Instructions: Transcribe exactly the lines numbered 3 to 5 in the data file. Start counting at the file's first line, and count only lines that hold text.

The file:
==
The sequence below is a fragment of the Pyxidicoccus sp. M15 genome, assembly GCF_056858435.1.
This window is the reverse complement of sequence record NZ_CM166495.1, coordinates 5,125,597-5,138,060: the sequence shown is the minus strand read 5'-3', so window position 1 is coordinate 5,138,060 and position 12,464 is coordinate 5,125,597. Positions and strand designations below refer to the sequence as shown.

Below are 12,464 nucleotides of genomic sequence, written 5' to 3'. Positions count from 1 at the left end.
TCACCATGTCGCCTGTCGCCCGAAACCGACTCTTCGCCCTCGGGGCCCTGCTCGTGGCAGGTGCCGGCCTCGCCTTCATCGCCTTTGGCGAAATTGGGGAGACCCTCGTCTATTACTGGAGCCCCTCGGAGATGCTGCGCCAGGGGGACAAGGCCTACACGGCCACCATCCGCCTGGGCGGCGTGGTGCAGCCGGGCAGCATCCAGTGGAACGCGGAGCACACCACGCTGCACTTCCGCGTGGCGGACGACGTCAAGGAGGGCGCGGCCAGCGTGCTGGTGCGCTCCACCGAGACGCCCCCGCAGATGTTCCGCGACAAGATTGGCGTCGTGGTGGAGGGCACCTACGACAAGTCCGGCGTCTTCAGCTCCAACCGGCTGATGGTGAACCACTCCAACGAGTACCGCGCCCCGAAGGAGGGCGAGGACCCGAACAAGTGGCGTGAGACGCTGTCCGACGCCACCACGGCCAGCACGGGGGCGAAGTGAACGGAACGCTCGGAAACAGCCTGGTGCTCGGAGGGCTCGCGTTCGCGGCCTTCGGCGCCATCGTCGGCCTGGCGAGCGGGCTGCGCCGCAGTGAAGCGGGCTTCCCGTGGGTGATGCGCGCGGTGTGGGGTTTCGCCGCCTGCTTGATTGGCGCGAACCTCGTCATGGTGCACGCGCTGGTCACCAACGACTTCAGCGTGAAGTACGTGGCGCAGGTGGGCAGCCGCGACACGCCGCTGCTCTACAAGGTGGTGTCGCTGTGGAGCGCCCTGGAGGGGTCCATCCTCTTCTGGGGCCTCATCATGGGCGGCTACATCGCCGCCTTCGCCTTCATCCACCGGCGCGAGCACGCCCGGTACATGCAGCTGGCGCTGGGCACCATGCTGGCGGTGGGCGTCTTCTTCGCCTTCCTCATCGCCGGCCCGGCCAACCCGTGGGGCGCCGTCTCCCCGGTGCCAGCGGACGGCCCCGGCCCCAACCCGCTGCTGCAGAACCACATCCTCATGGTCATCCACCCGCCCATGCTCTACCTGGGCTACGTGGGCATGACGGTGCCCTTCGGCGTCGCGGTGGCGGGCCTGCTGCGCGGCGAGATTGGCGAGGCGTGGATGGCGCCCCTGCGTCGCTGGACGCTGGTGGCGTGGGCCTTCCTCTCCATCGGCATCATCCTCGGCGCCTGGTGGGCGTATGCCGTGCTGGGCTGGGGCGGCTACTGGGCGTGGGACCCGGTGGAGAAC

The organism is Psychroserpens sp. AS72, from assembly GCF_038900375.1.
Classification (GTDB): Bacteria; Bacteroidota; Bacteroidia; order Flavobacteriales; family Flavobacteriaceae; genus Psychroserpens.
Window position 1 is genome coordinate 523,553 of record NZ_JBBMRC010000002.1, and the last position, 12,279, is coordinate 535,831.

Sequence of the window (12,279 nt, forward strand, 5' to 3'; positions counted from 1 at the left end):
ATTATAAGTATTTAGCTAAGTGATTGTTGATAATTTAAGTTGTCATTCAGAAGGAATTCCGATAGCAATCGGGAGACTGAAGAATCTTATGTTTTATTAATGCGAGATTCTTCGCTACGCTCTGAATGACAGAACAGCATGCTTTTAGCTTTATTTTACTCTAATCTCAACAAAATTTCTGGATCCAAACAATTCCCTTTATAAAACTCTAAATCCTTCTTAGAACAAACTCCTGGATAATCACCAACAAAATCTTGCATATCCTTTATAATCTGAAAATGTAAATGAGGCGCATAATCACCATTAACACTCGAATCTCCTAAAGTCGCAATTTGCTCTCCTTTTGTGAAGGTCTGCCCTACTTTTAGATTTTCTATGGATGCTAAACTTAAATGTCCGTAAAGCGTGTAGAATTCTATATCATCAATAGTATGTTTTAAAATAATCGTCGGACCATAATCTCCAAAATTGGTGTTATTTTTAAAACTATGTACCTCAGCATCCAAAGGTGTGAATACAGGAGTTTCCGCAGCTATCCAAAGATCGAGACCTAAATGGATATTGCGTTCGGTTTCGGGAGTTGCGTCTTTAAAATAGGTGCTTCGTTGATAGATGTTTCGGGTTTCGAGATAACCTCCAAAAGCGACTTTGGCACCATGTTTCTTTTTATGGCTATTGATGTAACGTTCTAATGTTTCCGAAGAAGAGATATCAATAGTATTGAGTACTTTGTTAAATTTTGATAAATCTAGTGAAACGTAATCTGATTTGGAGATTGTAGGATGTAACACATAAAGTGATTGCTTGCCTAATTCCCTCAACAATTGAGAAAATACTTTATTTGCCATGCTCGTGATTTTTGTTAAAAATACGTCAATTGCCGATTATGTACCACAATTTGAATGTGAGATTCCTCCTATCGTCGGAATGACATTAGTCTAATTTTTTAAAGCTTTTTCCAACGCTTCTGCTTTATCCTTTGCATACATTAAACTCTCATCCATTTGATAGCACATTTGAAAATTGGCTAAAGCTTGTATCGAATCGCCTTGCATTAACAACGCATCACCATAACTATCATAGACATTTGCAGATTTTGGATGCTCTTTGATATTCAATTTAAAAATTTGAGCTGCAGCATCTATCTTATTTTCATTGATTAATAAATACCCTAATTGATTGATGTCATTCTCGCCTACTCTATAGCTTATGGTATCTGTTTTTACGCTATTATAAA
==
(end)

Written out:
Below are 12,464 nucleotides of genomic sequence, written 5' to 3'. Positions count from 1 at the left end.
TCACCATGTCGCCTGTCGCCCGAAACCGACTCTTCGCCCTCGGGGCCCTGCTCGTGGCAGGTGCCGGCCTCGCCTTCATCGCCTTTGGCGAAATTGGGGAGACCCTCGTCTATTACTGGAGCCCCTCGGAGATGCTGCGCCAGGGGGACAAGGCCTACACGGCCACCATCCGCCTGGGCGGCGTGGTGCAGCCGGGCAGCATCCAGTGGAACGCGGAGCACACCACGCTGCACTTCCGCGTGGCGGACGACGTCAAGGAGGGCGCGGCCAGCGTGCTGGTGCGCTCCACCGAGACGCCCCCGCAGATGTTCCGCGACAAGATTGGCGTCGTGGTGGAGGGCACCTACGACAAGTCCGGCGTCTTCAGCTCCAACCGGCTGATGGTGAACCACTCCAACGAGTACCGCGCCCCGAAGGAGGGCGAGGACCCGAACAAGTGGCGTGAGACGCTGTCCGACGCCACCACGGCCAGCACGGGGGCGAAGTGAACGGAACGCTCGGAAACAGCCTGGTGCTCGGAGGGCTCGCGTTCGCGGCCTTCGGCGCCATCGTCGGCCTGGCGAGCGGGCTGCGCCGCAGTGAAGCGGGCTTCCCGTGGGTGATGCGCGCGGTGTGGGGTTTCGCCGCCTGCTTGATTGGCGCGAACCTCGTCATGGTGCACGCGCTGGTCACCAACGACTTCAGCGTGAAGTACGTGGCGCAGGTGGGCAGCCGCGACACGCCGCTGCTCTACAAGGTGGTGTCGCTGTGGAGCGCCCTGGAGGGGTCCATCCTCTTCTGGGGCCTCATCATGGGCGGCTACATCGCCGCCTTCGCCTTCATCCACCGGCGCGAGCACGCCCGGTACATGCAGCTGGCGCTGGGCACCATGCTGGCGGTGGGCGTCTTCTTCGCCTTCCTCATCGCCGGCCCGGCCAACCCGTGGGGCGCCGTCTCCCCGGTGCCAGCGGACGGCCCCGGCCCCAACCCGCTGCTGCAGAACCACATCCTCATGGTCATCCACCCGCCCATGCTCTACCTGGGCTACGTGGGCATGACGGTGCCCTTCGGCGTCGCGGTGGCGGGCCTGCTGCGCGGCGAGATTGGCGAGGCGTGGATGGCGCCCCTGCGTCGCTGGACGCTGGTGGCGTGGGCCTTCCTCTCCATCGGCATCATCCTCGGCGCCTGGTGGGCGTATGCCGTGCTGGGCTGGGGCGGCTACTGGGCGTGGGACCCGGTGGAGAAC

The organism is Psychroserpens sp. AS72, from assembly GCF_038900375.1.